INSERT INTO t1(b,c) SELECT (b,c) FROM t2;

This will result in holes that are backfilled in t1. After a run, this would be the first 100 rows of
| a	|b	|c		|
|0	|0	|’Node 3’	|
|1 |1 |’Node 3’ |
|2 |2 |’Node 3’ |
|3 |3 |’Node 3’ |
|4 |4 |’Node 3’ |
|5 |5 |’Node 3’ |
|6 |6 |’Node 3’ |
|7 |7 |’Node 3’ |
|8 |8 |’Node 3’ |
|9 |9 |’Node 3’ |
|10 |0 |’Node 4’ |
|11 |1 |’Node 4’ |
| 12 |2 |’Node 4’ |
|13 |3 |’Node 4’ |
|14 |4 |’Node 4’ |
|15 |5 |’Node 4’ |
|16 |6 |’Node 4’ |
|17 |7 |’Node 4’ |
|18 |8 |’Node 4’ |
|19 |9 |’Node 4’ |
|20 |10 |’Node 4’ |
|21 |11 |’Node 4’ |
|22 |12 |’Node 4’ |
|23 |13 |’Node 4’ |
|24 |14 |’Node 4’ |
|25 |15 |’Node 4’ |
|26 |16 |’Node 4’ |
|27 |17 |’Node 4’ |
|28 |18 |’Node 4’ |
|29 |19 |’Node 4’ |
|30 |20 |’Node 4’ |
|31 |21 |’Node 4’ |
|32 |22 |’Node 4’ |
|33 |23 |’Node 4’ |
|34 |24 |’Node 4’ |
|35 |25 |’Node 4’ |
|36 |26 |’Node 4’ |
|37 |27 |’Node 4’ |
|38 |28 |’Node 4’ |
|39 |29 |’Node 4’ |
|40 |30 |’Node 4’ |
|41 |31 |’Node 4’ |
|42 |10 |’Node 3’ |
|43 |11 |’Node 3’ |
|44 |12 |’Node 3’ |
|45 |13 |’Node 3’ |
|46 |14 |’Node 3’ |
|47 |15 |’Node 3’ |
|48 |16 |’Node 3’ |
|49 |17 |’Node 3’ |
|50 |18 |’Node 3’ |
|51 |19 |’Node 3’ |
|52 |20 |’Node 3’ |
|53 |21 |’Node 3’ |
|54 |22 |’Node 3’ |
|55 |23 |’Node 3’ |
|56 |24 |’Node 3’ |
|57 |25 |’Node 3’ |
|58 |26 |’Node 3’ |
|59 |27 |’Node 3’ |
|60 |28 |’Node 3’ |
|61 |29 |’Node 3’ |
|62 |30 |’Node 3’ |
|63 |31 |’Node 3’ |
|64 |32 |’Node 3’ |
|65 |33 |’Node 3’ |
|66 |34 |’Node 3’ |
|67 |35 |’Node 3’ |
|68 |36 |’Node 3’ |
|69 |37 |’Node 3’ |
|70 |38 |’Node 3’ |
|71 |39 |’Node 3’ |
|72 |32 |’Node 4’ |
|73 |33 |’Node 4’ |
|74 |34 |’Node 4’ |
|75 |35 |’Node 4’ |
|76 |36 |’Node 4’ |
|77 |37 |’Node 4’ |
|78 |38 |’Node 4’ |
|79 |39 |’Node 4’ |
|80 |40 |’Node 4’ |
|81 |41 |’Node 4’ |
|82 |42 |’Node 4’ |
|83 |43 |’Node 4’ |
|84 |44 |’Node 4’ |
|85 |45 |’Node 4’ |
|86 |46 |’Node 4’ |
|87 |47 |’Node 4’ |
|88 |48 |’Node 4’ |
|89 |49 |’Node 4’ |
|90 |50 |’Node 4’ |
|91 |51 |’Node 4’ |
|92 |52 |’Node 4’ |
|93 |53 |’Node 4’ |
|94 |54 |’Node 4’ |
|95 |55 |’Node 4’ |
|96 |56 |’Node 4’ |
|97 |57 |’Node 4’ |
|98 |58 |’Node 4’ |
|99 |59 |’Node 4’ |


will return 2008 as the highest “in use” a value, even though the table would have only 2000 actual results.

This has serious implications for using a as a High Water Mark; because node 4 “backfilled” t1 (node 3 jumped from inserting into a=9 to a=42 above, and from a=71 to a=104), the HWM will miss node4 values. This is a direct result of behavior modified for bug 31956:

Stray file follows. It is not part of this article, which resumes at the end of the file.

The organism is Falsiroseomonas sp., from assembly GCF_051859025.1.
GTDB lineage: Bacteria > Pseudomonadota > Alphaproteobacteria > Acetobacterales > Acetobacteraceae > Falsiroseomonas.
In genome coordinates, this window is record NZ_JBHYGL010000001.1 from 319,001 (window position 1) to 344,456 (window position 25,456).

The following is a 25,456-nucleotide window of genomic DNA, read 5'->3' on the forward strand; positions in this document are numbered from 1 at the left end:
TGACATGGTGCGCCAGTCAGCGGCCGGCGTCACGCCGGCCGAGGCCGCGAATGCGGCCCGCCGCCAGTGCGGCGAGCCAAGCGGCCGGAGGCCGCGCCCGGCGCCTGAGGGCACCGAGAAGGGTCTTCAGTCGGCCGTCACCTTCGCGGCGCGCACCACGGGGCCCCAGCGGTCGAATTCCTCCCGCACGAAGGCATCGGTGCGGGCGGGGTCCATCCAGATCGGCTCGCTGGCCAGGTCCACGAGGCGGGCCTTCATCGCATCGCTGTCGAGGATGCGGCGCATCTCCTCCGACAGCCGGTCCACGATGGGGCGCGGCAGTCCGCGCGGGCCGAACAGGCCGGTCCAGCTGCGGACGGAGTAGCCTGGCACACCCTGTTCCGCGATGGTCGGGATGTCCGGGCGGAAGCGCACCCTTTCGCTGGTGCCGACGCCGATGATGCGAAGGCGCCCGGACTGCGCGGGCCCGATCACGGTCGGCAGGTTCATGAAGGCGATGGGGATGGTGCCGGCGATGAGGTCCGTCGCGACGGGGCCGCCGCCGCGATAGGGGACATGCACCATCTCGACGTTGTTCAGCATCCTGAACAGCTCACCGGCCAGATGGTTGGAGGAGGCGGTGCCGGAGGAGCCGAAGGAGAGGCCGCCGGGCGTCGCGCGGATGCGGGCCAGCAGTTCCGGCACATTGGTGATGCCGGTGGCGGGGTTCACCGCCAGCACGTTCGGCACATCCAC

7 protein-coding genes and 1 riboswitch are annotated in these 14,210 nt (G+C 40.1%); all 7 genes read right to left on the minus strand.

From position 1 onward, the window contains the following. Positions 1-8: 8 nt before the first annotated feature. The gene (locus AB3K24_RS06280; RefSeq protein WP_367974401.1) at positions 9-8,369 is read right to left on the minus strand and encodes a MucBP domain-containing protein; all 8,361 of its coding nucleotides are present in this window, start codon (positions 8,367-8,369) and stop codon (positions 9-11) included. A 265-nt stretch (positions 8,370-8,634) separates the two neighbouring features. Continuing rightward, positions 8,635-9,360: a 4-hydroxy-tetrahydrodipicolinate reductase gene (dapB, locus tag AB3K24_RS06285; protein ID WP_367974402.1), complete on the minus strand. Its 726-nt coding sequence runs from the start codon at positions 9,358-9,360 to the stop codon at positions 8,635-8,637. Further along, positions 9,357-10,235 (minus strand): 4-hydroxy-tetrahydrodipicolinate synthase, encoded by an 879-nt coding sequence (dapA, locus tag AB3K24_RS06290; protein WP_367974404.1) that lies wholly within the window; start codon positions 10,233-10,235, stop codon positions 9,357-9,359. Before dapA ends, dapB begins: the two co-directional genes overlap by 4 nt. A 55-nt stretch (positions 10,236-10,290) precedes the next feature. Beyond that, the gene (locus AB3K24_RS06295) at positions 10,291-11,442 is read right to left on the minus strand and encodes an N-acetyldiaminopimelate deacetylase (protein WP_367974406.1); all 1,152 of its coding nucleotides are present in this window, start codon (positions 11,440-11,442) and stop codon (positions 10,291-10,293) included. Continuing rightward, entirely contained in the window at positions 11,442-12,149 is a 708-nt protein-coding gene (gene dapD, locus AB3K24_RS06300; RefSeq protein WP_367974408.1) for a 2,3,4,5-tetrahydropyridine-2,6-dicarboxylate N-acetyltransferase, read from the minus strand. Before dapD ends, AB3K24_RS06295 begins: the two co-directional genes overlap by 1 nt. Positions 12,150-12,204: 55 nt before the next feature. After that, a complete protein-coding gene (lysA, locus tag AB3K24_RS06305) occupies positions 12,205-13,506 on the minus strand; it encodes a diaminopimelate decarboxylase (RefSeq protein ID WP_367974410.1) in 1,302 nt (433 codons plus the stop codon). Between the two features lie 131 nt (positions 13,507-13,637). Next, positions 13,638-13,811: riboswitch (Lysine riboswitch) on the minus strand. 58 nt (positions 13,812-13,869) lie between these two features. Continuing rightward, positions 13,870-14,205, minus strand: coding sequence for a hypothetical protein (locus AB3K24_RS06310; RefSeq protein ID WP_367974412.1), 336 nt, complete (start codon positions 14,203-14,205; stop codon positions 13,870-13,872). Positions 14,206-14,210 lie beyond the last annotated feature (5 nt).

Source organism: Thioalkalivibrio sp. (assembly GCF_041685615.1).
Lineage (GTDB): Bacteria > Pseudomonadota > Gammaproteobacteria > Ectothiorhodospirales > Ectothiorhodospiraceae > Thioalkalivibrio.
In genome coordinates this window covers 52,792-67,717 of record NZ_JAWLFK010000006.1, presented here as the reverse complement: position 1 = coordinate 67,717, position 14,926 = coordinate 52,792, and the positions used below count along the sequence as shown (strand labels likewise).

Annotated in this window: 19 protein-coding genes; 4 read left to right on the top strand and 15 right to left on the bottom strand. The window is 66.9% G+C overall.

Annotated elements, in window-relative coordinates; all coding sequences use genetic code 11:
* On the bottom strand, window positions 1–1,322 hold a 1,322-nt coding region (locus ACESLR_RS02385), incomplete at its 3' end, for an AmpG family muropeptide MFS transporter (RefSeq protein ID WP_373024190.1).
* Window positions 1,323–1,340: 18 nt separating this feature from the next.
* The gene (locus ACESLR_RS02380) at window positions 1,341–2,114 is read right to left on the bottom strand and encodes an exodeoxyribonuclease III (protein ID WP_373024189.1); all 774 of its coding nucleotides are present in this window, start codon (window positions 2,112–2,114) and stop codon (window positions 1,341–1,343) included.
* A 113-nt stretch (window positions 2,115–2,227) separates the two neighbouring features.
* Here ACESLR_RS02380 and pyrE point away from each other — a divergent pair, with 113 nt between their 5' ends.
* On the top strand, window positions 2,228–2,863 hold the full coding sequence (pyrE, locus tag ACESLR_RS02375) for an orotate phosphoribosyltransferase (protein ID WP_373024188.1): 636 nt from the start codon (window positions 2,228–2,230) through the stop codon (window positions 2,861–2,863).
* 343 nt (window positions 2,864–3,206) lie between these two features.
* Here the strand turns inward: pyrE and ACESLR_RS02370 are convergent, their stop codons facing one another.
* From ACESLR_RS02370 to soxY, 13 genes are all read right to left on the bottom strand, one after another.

ndb_autoincrement_prefetch_sz to specify prefetch between statements, changed default to1 (with internal prefetch to at least 32 inside a statement), added handling of updates of pk/unique key with auto_increment

Becasue an Insert-Select does not know how many rows will be returned, 32 rows will be allocated, and will continue to be used until exhausted, regardless of if 10 rows at a time are moved, or 1 (if x had only been allowed to grow to 1, for example, a=1 would have had 'Node 4' while the second 'Node 3' row would have been a=33). Therefore, it is NOT recommended to use Insert-Select statements with Cluster databases if the auto-incrementing ID is meant to imply an absolute order on the timing of insertion into a table. The developer will need to explicitly pull out each row from t2 and insert them individually into t1 for the desired effect.

  Posted by Jon Vance on November 1, 2012
I have discovered something that can be VERY important if you don't know about it. When using INSERT IGNORE, insert triggers are STILL FIRED when a duplicate key constraint prevents new rows from being inserted.
  Posted by Ben Lin on March 12, 2014
A note about "Insert Ignore":

If one column of the unique key is null, then no duplicate-error is catch, and duplicate entry can be inserted.

For example, you have a unique key (`id`, `second`), but the `second` is null when inserted:

drop table if exists import_temp.test;
create table import_temp.test(
`id` int(11) NOT NULL,
`second` int DEFAULT NULL,
UNIQUE KEY `i` (`id`, `second`)

insert into import_temp.test(id, second)
values(1, null);
insert ignore into import_temp.test(id, second)
values(1, null);

then you have 2 entries of (1, null) in the table, opposing to the unique key of (`id`, `second`).

  Posted by Nathan Neulinger on April 18, 2015
Should note that this warning about inserts and nulls

"For multiple-row INSERT statements or INSERT INTO ... SELECT statements, the column is set to the implicit default value for the column data type. This is 0 for numeric types, the empty string ('') for string types, and the “zero” value for date and time types."

also appears to apply to a single row "replace into" query, which can be very confusing to debug when it appears to not obey the table constraints and just turns nulls/missing columns into empty strings. This can particularly be a problem if you have a unique constraint on one of those columns.
  Posted by James Jensen on July 28, 2015
In the first comment, @Yakov posted a now-outdated link to string syntax. Here is the current link FWIW: